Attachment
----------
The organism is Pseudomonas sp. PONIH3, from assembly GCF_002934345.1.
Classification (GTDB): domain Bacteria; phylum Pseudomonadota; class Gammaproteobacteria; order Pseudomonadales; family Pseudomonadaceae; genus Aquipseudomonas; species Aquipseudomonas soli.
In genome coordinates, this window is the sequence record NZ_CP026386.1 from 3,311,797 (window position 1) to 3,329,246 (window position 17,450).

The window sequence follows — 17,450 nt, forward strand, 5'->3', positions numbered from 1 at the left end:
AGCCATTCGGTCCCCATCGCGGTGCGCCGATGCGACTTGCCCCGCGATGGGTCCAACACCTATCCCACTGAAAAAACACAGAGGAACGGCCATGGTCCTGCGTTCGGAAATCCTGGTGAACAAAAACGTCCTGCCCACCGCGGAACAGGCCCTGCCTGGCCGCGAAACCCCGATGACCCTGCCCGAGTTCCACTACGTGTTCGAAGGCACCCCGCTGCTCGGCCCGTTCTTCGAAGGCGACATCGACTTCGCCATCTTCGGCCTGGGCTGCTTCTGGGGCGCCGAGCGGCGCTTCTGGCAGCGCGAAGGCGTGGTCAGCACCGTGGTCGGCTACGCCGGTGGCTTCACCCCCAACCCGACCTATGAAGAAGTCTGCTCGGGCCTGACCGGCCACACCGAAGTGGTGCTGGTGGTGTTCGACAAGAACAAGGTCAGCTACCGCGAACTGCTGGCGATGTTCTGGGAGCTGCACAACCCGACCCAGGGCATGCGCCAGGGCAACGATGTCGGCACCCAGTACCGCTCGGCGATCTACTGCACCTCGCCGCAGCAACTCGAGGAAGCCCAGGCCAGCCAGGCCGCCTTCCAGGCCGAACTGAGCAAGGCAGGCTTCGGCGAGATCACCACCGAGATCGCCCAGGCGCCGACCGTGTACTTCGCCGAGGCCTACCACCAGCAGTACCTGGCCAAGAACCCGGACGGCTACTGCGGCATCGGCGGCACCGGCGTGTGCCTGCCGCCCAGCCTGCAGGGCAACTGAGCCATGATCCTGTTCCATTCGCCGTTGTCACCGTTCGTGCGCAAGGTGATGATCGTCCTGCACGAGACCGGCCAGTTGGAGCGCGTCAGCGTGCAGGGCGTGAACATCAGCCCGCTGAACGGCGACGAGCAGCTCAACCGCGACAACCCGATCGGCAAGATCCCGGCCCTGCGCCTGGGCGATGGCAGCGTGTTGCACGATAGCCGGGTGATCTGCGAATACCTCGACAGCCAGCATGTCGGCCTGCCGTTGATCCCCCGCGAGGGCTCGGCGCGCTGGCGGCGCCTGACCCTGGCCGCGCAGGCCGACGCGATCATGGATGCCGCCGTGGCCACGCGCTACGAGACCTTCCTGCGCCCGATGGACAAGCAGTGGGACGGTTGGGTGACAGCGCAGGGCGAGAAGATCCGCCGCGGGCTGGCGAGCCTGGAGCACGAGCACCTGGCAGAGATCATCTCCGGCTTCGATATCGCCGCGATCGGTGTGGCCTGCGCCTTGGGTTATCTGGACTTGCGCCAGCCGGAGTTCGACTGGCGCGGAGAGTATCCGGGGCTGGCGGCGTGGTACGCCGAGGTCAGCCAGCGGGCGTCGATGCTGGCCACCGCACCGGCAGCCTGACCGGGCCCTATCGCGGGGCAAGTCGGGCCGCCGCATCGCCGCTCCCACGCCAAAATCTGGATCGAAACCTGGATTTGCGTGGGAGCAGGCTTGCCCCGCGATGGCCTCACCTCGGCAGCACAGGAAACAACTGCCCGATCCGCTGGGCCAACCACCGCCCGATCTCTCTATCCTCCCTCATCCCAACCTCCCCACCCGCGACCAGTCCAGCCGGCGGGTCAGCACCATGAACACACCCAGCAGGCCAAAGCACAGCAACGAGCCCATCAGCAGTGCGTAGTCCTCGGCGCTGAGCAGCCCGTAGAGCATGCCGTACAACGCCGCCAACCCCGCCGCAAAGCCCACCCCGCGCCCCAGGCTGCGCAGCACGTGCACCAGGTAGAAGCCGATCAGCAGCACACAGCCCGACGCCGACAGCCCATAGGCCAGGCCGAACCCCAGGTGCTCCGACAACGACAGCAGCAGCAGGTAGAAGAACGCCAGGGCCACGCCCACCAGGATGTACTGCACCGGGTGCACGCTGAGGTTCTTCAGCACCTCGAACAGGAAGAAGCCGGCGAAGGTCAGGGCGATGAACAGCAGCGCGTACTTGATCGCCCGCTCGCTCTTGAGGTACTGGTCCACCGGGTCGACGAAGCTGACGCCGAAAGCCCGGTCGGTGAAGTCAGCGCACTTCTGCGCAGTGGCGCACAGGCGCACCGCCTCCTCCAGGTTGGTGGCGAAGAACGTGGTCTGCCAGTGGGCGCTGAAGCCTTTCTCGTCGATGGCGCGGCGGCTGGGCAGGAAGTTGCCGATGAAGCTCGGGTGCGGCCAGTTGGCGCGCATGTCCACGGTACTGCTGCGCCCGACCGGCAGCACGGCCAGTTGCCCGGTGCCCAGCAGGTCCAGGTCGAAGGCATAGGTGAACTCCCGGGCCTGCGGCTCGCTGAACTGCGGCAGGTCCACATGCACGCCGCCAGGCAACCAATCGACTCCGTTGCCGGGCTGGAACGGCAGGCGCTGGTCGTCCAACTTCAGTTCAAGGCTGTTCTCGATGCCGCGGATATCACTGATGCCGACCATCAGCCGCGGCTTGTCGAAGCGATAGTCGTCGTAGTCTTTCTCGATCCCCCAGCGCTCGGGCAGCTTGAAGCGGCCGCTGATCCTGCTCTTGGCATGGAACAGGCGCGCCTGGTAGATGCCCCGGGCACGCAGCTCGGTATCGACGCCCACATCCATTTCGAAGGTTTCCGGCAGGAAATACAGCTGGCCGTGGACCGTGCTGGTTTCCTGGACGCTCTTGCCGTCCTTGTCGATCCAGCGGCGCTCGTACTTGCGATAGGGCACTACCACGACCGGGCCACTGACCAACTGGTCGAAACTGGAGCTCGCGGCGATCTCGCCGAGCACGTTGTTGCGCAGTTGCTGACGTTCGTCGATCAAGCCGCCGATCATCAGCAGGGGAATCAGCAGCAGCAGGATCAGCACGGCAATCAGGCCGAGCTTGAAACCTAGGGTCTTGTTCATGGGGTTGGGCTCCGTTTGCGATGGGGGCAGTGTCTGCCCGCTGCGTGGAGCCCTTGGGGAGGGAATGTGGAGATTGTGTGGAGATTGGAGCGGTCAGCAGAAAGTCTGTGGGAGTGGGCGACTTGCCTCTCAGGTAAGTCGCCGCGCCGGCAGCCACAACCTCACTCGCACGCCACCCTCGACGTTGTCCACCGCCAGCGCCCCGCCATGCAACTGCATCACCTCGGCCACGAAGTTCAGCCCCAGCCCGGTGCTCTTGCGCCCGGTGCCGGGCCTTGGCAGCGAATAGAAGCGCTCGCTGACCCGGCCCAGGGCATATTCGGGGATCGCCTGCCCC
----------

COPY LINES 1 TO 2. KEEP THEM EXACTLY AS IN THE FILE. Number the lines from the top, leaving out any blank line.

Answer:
The organism is Pseudomonas sp. PONIH3, from assembly GCF_002934345.1.
Classification (GTDB): domain Bacteria; phylum Pseudomonadota; class Gammaproteobacteria; order Pseudomonadales; family Pseudomonadaceae; genus Aquipseudomonas; species Aquipseudomonas soli.